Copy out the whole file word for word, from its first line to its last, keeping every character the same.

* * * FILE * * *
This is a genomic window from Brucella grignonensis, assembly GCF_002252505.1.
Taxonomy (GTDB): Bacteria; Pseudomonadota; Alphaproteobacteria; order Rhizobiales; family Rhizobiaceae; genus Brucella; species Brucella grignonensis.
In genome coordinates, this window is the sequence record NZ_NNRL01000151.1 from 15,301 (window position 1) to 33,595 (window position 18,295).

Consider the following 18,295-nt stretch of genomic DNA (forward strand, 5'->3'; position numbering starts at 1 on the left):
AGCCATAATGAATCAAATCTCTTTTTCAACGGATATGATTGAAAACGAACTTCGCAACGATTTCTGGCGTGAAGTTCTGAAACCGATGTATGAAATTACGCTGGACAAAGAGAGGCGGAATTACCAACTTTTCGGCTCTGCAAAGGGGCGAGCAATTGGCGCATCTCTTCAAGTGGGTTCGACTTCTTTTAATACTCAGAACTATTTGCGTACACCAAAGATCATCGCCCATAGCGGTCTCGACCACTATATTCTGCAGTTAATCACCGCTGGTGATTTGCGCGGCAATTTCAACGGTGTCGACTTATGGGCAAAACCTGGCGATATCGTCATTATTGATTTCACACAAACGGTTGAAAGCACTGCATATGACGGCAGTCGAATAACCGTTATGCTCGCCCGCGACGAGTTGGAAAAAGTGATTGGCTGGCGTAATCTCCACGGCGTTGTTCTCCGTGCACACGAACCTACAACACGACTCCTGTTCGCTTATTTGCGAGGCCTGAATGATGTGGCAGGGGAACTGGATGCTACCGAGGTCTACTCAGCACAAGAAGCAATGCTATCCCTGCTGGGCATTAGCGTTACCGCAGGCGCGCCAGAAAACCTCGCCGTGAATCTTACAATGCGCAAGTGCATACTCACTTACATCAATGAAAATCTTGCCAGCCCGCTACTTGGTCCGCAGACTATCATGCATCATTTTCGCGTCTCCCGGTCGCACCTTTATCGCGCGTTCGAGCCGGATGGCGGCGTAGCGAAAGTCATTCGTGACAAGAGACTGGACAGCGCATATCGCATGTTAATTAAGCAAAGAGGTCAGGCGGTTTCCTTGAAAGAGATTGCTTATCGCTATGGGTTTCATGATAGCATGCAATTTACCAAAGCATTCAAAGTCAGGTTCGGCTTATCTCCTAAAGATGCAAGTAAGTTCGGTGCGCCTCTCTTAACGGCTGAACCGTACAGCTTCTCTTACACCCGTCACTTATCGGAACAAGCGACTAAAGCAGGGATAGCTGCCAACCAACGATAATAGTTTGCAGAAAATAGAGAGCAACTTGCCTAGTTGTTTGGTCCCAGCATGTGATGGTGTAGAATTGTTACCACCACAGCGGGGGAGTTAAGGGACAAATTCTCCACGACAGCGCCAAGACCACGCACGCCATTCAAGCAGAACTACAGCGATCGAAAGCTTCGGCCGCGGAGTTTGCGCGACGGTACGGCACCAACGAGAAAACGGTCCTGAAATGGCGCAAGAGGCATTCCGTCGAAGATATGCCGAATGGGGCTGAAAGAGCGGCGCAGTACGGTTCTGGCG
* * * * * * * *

This is a genomic window from Brucella grignonensis, assembly GCF_002252505.1.
Taxonomy (GTDB): Bacteria; Pseudomonadota; Alphaproteobacteria; order Rhizobiales; family Rhizobiaceae; genus Brucella; species Brucella grignonensis.
In genome coordinates, this window is the sequence record NZ_NNRL01000151.1 from 15,301 (window position 1) to 33,595 (window position 18,295).

Consider the following 18,295-nt stretch of genomic DNA (forward strand, 5'->3'; position numbering starts at 1 on the left):
AGCCATAATGAATCAAATCTCTTTTTCAACGGATATGATTGAAAACGAACTTCGCAACGATTTCTGGCGTGAAGTTCTGAAACCGATGTATGAAATTACGCTGGACAAAGAGAGGCGGAATTACCAACTTTTCGGCTCTGCAAAGGGGCGAGCAATTGGCGCATCTCTTCAAGTGGGTTCGACTTCTTTTAATACTCAGAACTATTTGCGTACACCAAAGATCATCGCCCATAGCGGTCTCGACCACTATATTCTGCAGTTAATCACCGCTGGTGATTTGCGCGGCAATTTCAACGGTGTCGACTTATGGGCAAAACCTGGCGATATCGTCATTATTGATTTCACACAAACGGTTGAAAGCACTGCATATGACGGCAGTCGAATAACCGTTATGCTCGCCCGCGACGAGTTGGAAAAAGTGATTGGCTGGCGTAATCTCCACGGCGTTGTTCTCCGTGCACACGAACCTACAACACGACTCCTGTTCGCTTATTTGCGAGGCCTGAATGATGTGGCAGGGGAACTGGATGCTACCGAGGTCTACTCAGCACAAGAAGCAATGCTATCCCTGCTGGGCATTAGCGTTACCGCAGGCGCGCCAGAAAACCTCGCCGTGAATCTTACAATGCGCAAGTGCATACTCACTTACATCAATGAAAATCTTGCCAGCCCGCTACTTGGTCCGCAGACTATCATGCATCATTTTCGCGTCTCCCGGTCGCACCTTTATCGCGCGTTCGAGCCGGATGGCGGCGTAGCGAAAGTCATTCGTGACAAGAGACTGGACAGCGCATATCGCATGTTAATTAAGCAAAGAGGTCAGGCGGTTTCCTTGAAAGAGATTGCTTATCGCTATGGGTTTCATGATAGCATGCAATTTACCAAAGCATTCAAAGTCAGGTTCGGCTTATCTCCTAAAGATGCAAGTAAGTTCGGTGCGCCTCTCTTAACGGCTGAACCGTACAGCTTCTCTTACACCCGTCACTTATCGGAACAAGCGACTAAAGCAGGGATAGCTGCCAACCAACGATAATAGTTTGCAGAAAATAGAGAGCAACTTGCCTAGTTGTTTGGTCCCAGCATGTGATGGTGTAGAATTGTTACCACCACAGCGGGGGAGTTAAGGGACAAATTCTCCACGACAGCGCCAAGACCACGCACGCCATTCAAGCAGAACTACAGCGATCGAAAGCTTCGGCCGCGGAGTTTGCGCGACGGTACGGCACCAACGAGAAAACGGTCCTGAAATGGCGCAAGAGGCATTCCGTCGAAGATATGCCGAATGGGGCTGAAAGAGCGGCGCAGTACGGTTCTGGCG